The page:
AGAIN, this is further proof – to me at least – that there really needs to be a number of scientific trials conducted on the effects of Oxytocin replacement therapy on these unique populations. It is well documented that Cranio survivors frequently suffer from a very poor quality of life yet here we have found something that ‘appears’ to have the potential to improve life quality – in numerous areas – for many people all over the world.
I need someone, somewhere to listen to me! I need someone who is interested in this area of research to read these experiences, to hear what I have to say…Please help me get the word out there!
We really want to try and increase the amount of Oxytocin that Hana can tolerate. What we intend to do is add another 1IU dose during the day and observe for signs of increased thirst. If that is successful we can attempt a fourth dose. Then we can attempt 2IU once a day followed by three other doses of 1IU and move up like that. We may never be able to get to the therapeutic dose that successfully facilitated appetite and weight loss in the obese subjects of the 2013 study, but to be honest that doesn’t matter to us. Hana’s quality of life has been transformed – and so has the quality of our family life, thanks to Oxytocin.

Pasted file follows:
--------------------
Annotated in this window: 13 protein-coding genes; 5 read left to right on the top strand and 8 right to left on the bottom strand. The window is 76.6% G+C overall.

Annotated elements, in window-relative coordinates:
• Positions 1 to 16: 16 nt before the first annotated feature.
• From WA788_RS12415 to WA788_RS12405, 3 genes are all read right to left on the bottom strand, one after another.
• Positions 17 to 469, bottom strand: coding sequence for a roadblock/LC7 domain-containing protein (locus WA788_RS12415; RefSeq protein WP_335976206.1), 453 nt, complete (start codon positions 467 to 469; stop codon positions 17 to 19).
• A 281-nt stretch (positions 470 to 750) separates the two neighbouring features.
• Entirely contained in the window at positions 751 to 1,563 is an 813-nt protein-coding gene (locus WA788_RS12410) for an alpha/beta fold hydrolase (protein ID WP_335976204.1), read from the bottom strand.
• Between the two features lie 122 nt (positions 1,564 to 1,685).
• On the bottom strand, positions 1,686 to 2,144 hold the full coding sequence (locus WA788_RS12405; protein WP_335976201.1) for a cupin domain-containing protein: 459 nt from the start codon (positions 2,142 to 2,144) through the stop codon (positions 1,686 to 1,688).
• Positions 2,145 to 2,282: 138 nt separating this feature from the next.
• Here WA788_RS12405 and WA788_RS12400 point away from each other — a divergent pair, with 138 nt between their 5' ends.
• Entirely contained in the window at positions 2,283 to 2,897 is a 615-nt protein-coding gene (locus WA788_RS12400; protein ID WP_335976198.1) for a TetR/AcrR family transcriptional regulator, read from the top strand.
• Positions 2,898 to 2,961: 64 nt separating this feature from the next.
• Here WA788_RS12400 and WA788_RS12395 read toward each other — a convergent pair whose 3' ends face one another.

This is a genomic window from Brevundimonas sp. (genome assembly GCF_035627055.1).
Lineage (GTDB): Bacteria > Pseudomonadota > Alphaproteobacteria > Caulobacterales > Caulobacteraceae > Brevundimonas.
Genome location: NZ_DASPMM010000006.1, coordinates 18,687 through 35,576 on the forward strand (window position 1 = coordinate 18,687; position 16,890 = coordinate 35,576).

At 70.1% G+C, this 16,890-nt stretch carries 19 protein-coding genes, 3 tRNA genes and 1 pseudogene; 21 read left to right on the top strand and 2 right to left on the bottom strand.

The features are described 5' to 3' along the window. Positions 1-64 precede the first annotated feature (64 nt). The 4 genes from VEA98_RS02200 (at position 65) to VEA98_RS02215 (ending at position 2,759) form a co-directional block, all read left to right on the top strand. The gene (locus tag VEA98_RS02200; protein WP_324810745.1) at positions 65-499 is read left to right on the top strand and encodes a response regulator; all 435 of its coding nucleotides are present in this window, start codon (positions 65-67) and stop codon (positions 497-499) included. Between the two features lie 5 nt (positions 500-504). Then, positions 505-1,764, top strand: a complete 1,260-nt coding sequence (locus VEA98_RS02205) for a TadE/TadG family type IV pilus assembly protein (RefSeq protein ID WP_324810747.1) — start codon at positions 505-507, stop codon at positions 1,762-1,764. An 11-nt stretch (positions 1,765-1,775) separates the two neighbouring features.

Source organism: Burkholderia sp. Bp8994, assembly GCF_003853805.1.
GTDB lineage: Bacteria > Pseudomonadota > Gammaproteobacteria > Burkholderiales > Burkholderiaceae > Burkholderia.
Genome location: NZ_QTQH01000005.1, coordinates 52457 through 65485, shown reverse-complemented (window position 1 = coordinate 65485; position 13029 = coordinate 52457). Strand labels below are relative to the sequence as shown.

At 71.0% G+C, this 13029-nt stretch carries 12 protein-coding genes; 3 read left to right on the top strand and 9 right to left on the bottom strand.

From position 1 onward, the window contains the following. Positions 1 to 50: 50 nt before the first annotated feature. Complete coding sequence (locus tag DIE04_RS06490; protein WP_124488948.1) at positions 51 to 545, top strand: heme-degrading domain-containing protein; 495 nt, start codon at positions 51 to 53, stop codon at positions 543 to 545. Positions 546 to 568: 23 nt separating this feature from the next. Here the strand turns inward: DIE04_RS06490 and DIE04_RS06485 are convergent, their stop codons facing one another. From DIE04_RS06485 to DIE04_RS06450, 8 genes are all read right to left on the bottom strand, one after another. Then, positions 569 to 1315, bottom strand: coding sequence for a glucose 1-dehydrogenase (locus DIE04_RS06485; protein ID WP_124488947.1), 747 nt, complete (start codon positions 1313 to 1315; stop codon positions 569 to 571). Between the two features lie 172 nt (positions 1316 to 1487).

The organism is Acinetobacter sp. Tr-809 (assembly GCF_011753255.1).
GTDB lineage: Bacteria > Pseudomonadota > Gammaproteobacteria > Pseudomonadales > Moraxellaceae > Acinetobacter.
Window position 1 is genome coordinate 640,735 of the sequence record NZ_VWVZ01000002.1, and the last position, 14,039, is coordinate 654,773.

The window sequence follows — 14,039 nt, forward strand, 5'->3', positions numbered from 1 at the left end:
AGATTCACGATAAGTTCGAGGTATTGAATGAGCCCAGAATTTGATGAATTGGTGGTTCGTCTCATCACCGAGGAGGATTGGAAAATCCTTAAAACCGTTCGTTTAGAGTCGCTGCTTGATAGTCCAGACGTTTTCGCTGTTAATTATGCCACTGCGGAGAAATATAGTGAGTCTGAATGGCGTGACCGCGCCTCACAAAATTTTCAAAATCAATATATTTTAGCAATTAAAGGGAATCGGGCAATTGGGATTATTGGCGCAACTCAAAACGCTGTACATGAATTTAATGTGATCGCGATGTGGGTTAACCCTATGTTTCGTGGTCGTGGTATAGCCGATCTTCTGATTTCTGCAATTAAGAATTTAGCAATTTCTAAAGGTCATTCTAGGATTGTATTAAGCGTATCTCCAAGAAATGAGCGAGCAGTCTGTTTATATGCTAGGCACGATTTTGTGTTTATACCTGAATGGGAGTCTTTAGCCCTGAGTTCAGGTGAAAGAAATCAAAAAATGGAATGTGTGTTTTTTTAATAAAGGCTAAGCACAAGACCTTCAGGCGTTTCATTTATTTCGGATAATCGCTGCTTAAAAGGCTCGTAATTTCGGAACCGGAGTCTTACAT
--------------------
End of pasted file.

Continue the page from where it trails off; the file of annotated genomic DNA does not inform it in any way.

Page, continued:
Opposition from other health care professionals…
We do face opposition from other care members of Hana’s medical team for adding Oxytocin to Hana’s medications, and I will be writing a separate post on this in the coming weeks. But it is worth stating right now that if we were to cease Hana’s Oxytocin, it would be highly detrimental – even harmful – both to her and the family unit. We do realise that many doctors would have a problem with the administration of a medication that hasn’t been trialled and tested in this specific population but as you readers all know, from the non-exhaustive list of studies I’ve linked to above, Oxytocin is well known for it’s safety. Earlier this week I wrote this on a Pituitary news site where there was a discussion – initially prompted by this trial on Hana – about Oxytocin:
“If you aren’t a Pioneer, it’s easier to brush NEW ideas aside and say in a dismissive, authoritarian kind of voice: ‘This is complicating management.’ The thing is, the evidence base is there. It’s just not tried and tested on Pit Patients – yet. Well, I’m not going to wait 20 years or so for science to catch up and ‘tell’ me I am now officially allowed to improve my daughter’s quality of life.”
Thanks for reading, more of our Journey can be found here, and if you fancy checking in with me on my Facebook Page, I’d love to hear from you. Meanwhile, please share if you care and help me get the word out. Maybe someone, somewhere will find this interesting and want to conduct a clinical trial…